Franck Bohbot brings magic to the everyday. Theaters, swimming pools, museums—the French photographer captures empty spaces and turns them into characters in their own right, rich in detail and mystery. His photographs are vivid yet haunting, spaces that seem to hum with life and yet remain chillingly empty, as if the human crowds had been sucked suddenly out of the space, leaving the ghosts of nostalgia behind.
His latest series visits his delicate touch to Coney Island. In “Last Stop Coney Island,” Bohbot brings the same warm light and attention to detail to the candy stores and abandoned roller coasters of the Brooklyn landmark as he does to the opera houses of Versailles or the galleries of the Louvre. Far from the stench of hot dog wrappers and sweaty crowds, this Coney Island is a delicate wonderland, hazy as a daydream and post-apocalyptic in its hushed emptiness. It’s enough to make us hop on the F train and right it on out to the sea, hoping against hope that instead of a slushy dirty mess we would be greeted by spun sugar towers of glistening crimson and matchstick hills breathing quietly under a cloudy sky.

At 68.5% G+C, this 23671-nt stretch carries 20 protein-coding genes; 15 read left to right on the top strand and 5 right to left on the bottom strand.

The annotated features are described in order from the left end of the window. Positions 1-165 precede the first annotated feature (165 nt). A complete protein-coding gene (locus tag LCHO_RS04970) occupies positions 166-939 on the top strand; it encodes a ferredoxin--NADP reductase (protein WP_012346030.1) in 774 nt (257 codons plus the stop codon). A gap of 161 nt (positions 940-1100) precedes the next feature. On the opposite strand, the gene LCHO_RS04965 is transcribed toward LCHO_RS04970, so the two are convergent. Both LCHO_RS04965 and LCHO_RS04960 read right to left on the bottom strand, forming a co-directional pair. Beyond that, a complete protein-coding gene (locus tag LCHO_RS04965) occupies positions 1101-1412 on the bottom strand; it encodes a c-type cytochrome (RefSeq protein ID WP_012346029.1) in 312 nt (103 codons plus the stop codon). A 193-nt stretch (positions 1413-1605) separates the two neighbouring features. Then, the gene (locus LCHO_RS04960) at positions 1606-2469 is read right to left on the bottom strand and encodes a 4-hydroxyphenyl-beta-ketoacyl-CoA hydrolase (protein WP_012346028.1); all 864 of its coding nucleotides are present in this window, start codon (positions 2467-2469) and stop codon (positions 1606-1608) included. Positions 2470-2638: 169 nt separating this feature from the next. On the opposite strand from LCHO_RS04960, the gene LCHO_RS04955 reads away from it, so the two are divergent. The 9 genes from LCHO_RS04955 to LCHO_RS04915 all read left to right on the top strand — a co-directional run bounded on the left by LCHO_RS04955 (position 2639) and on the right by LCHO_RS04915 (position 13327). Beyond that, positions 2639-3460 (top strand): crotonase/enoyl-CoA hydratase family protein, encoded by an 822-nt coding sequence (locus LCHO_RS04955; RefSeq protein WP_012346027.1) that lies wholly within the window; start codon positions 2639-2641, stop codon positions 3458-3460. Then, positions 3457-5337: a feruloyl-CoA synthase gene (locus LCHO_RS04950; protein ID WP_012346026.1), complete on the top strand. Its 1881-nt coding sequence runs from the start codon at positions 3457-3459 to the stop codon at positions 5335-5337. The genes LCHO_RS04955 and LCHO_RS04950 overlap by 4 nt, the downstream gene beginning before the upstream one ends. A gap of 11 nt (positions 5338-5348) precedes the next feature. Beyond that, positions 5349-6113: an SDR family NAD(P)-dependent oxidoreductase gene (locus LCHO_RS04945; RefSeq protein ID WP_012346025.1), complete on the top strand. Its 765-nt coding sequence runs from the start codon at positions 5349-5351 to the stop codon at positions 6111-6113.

For more, go to Bohbot’s website, and prepare to be enchanted.